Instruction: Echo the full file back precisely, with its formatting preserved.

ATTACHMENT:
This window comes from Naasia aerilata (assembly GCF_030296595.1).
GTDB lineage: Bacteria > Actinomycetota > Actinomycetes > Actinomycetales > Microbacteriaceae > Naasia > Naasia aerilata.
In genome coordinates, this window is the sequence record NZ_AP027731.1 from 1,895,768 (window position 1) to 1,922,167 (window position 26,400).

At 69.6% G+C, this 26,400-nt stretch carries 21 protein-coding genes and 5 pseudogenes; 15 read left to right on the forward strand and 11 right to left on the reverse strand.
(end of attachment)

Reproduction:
This window comes from Naasia aerilata (assembly GCF_030296595.1).
GTDB lineage: Bacteria > Actinomycetota > Actinomycetes > Actinomycetales > Microbacteriaceae > Naasia > Naasia aerilata.
In genome coordinates, this window is the sequence record NZ_AP027731.1 from 1,895,768 (window position 1) to 1,922,167 (window position 26,400).

At 69.6% G+C, this 26,400-nt stretch carries 21 protein-coding genes and 5 pseudogenes; 15 read left to right on the forward strand and 11 right to left on the reverse strand.